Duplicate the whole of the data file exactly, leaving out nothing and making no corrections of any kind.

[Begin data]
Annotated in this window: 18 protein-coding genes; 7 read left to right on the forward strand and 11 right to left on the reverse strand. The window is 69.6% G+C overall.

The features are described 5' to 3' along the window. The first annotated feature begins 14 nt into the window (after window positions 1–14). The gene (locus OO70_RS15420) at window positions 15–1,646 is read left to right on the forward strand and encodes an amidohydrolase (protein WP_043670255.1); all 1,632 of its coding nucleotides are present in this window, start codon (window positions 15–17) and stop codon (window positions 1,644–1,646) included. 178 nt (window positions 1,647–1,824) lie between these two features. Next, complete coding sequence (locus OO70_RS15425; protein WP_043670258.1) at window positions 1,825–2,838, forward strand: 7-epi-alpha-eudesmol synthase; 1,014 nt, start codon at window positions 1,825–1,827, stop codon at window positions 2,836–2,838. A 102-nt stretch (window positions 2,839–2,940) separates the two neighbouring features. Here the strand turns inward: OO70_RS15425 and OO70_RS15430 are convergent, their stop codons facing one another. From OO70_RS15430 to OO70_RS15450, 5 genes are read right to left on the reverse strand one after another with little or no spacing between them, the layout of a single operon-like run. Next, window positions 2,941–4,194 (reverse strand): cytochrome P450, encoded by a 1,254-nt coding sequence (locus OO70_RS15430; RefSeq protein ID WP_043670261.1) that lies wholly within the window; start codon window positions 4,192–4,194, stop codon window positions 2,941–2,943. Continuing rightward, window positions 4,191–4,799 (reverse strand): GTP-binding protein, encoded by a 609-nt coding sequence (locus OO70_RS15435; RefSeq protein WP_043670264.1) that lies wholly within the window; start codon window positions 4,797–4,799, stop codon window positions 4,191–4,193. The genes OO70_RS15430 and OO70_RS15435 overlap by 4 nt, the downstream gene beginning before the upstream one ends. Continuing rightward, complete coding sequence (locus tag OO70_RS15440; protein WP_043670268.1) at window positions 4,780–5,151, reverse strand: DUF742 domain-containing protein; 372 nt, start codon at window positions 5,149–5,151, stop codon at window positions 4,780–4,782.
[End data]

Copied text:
Annotated in this window: 18 protein-coding genes; 7 read left to right on the forward strand and 11 right to left on the reverse strand. The window is 69.6% G+C overall.

The features are described 5' to 3' along the window. The first annotated feature begins 14 nt into the window (after window positions 1–14). The gene (locus OO70_RS15420) at window positions 15–1,646 is read left to right on the forward strand and encodes an amidohydrolase (protein WP_043670255.1); all 1,632 of its coding nucleotides are present in this window, start codon (window positions 15–17) and stop codon (window positions 1,644–1,646) included. 178 nt (window positions 1,647–1,824) lie between these two features. Next, complete coding sequence (locus OO70_RS15425; protein WP_043670258.1) at window positions 1,825–2,838, forward strand: 7-epi-alpha-eudesmol synthase; 1,014 nt, start codon at window positions 1,825–1,827, stop codon at window positions 2,836–2,838. A 102-nt stretch (window positions 2,839–2,940) separates the two neighbouring features. Here the strand turns inward: OO70_RS15425 and OO70_RS15430 are convergent, their stop codons facing one another. From OO70_RS15430 to OO70_RS15450, 5 genes are read right to left on the reverse strand one after another with little or no spacing between them, the layout of a single operon-like run. Next, window positions 2,941–4,194 (reverse strand): cytochrome P450, encoded by a 1,254-nt coding sequence (locus OO70_RS15430; RefSeq protein ID WP_043670261.1) that lies wholly within the window; start codon window positions 4,192–4,194, stop codon window positions 2,941–2,943. Continuing rightward, window positions 4,191–4,799 (reverse strand): GTP-binding protein, encoded by a 609-nt coding sequence (locus OO70_RS15435; RefSeq protein WP_043670264.1) that lies wholly within the window; start codon window positions 4,797–4,799, stop codon window positions 4,191–4,193. The genes OO70_RS15430 and OO70_RS15435 overlap by 4 nt, the downstream gene beginning before the upstream one ends. Continuing rightward, complete coding sequence (locus tag OO70_RS15440; protein WP_043670268.1) at window positions 4,780–5,151, reverse strand: DUF742 domain-containing protein; 372 nt, start codon at window positions 5,149–5,151, stop codon at window positions 4,780–4,782.